As leadership changes in the White House and Congress, so does the support for the community college system. Colleges must stay on their toes and tell their story to each new administration that passes through Washington D.C. In this post-recession, cost-conscience era, politicians, eager to show that they support things that make sense for taxpayers, want to know if the community college system is actually worth it.
A good way to deal with this is by discussing the economic contribution of the community college system on alumni and the local economy, which brings us back to our introduction and our work through Economic Impact Studies. Today, we conduct some 100-150 studies annually to help colleges and universities articulate their ROI. Each year we see colleges take this message to local, state, and even national governments to articulate the role of the system on the economy.
According to Dr. Brown, “[Community] colleges have seen a 20-year decline in state support,” which makes it harder for them to operate. Community colleges look a lot different now than when they started. The critical point here is that in an effort to create institutional sustainability, “the focus is shifting to public/private partnerships and supplanting traditional income streams.”
Pretty much every college we work with is deep into new funding strategies. Lately, we’ve been able to contribute in this area by helping colleges identify the employers that hire a lot of their students. In some cases, the college were completely in the dark concerning their alumni’s outcomes. With Emsi’s new data, colleges realize there are a lot more businesses they should be talking to about hiring their students. They’re also conducting more conversations about how the business community (and specific employers) can support the college–so that it can continue to generate new talent in the very tight labor market.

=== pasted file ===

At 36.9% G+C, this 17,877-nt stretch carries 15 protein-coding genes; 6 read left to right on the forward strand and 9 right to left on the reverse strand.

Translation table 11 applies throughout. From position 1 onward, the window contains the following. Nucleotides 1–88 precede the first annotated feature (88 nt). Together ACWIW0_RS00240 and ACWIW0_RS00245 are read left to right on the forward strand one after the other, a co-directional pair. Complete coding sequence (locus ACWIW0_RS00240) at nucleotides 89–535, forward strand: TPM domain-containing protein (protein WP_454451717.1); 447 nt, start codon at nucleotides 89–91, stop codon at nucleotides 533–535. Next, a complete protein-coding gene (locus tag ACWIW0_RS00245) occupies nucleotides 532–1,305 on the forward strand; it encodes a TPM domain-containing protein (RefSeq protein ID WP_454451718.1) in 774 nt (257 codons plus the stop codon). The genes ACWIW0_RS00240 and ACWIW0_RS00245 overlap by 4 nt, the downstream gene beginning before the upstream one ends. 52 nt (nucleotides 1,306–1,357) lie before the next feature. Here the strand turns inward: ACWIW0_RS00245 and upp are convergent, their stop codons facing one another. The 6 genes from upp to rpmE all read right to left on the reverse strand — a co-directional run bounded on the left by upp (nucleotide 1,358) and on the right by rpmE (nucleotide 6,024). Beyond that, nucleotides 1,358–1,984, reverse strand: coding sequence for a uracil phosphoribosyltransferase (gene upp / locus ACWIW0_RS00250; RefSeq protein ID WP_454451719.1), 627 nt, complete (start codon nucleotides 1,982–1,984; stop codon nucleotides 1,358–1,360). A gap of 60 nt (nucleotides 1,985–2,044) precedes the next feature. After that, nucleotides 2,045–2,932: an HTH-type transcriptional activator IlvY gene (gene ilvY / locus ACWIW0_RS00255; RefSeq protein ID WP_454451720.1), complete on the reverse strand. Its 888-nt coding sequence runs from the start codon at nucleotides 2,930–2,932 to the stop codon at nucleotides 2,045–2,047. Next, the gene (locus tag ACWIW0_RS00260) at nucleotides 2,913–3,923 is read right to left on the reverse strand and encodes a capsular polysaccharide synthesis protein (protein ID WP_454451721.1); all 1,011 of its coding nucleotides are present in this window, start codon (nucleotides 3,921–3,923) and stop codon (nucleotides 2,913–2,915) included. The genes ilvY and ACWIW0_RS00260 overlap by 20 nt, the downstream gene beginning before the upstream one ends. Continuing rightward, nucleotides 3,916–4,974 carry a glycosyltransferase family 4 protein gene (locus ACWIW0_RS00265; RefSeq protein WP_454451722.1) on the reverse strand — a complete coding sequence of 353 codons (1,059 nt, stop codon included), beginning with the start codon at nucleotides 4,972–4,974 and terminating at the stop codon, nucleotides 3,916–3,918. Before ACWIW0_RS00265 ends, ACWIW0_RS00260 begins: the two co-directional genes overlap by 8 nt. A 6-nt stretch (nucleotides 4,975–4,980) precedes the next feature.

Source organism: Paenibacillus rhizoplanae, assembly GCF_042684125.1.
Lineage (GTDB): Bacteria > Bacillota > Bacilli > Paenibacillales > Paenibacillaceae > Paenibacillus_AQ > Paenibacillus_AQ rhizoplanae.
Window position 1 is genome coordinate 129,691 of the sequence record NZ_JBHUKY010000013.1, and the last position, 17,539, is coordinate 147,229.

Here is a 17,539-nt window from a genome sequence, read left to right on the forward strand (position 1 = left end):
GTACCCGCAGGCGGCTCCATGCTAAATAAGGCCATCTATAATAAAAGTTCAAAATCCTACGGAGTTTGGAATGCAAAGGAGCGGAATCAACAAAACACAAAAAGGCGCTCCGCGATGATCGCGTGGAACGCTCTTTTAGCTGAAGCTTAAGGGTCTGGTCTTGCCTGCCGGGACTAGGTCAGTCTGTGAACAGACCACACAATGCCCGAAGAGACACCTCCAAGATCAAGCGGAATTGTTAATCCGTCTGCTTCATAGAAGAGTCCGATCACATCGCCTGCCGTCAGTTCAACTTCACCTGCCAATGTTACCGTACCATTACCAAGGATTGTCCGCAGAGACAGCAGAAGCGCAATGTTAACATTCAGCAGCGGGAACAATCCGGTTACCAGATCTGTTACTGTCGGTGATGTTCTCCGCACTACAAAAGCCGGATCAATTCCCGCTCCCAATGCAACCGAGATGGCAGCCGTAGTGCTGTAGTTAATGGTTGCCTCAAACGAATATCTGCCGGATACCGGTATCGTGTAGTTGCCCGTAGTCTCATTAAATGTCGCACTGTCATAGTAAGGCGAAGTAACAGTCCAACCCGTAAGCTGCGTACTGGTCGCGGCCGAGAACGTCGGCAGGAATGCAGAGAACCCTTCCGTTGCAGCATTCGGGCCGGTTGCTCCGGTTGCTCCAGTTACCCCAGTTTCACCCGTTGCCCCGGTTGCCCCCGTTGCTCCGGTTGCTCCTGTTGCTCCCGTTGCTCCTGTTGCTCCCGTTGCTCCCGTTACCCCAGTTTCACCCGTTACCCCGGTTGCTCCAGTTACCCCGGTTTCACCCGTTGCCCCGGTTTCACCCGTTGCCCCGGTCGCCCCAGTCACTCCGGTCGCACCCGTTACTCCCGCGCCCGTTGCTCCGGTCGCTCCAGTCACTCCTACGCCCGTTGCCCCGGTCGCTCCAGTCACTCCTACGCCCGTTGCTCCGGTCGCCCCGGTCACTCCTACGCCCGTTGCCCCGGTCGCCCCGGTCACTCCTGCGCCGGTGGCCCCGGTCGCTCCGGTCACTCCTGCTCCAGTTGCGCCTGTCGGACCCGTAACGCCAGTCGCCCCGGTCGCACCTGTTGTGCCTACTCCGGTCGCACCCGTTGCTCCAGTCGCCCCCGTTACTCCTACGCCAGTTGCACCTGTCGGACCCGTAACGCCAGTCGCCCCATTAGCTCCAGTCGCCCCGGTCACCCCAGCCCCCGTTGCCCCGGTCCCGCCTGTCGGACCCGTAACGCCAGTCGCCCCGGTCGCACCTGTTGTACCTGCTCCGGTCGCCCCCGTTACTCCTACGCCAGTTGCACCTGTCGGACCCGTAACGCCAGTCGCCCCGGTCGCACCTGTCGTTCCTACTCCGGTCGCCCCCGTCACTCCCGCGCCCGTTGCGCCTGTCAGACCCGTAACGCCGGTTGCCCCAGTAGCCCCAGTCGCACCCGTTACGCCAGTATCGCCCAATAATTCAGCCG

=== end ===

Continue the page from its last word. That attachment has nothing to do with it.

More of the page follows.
No doubt about it: Community colleges are in a tough climate when it comes to enrollment. It’s a well known fact that when the economy improves, enrollment in the postsecondary system declines. According to Dr. Brown, “Public community college enrollment declined 9.6 percent over the past three years, from 6.3 million students in 2013 to 5.7 million in 2016.” Nationally, the high school /college age populations are also slightly down. Plus, more and more four-year providers and online institutions are seeking the same students that the community colleges traditional serve.
What can a college college do? How can data help?
Dr. Brown’s final point is especially important. Data is just a good ingredient to help change institutional, student, political, and business behavior. The foundational need, however, is for good leaders. Every solid best practice, conference talk, and case study we’ve ever seen has been more about the fearless leader who got in there and made something cool happen. The data is a tool. The tool doesn’t do the work. People do.
With this in mind, Emsi has gotten heavily involved with training and leadership development. Over the past few years, we’ve certified hundreds of people with our data so that they can use it more effectively. Once again, we’d also like to highlight the fantastic work accomplished by groups like Aspen’s College Excellence Program and Achieving the Dream, ever striving to produce the community college leaders of tomorrow.
More to come on these topics! Please let us know if you have thoughts or questions. Contact me at [email protected].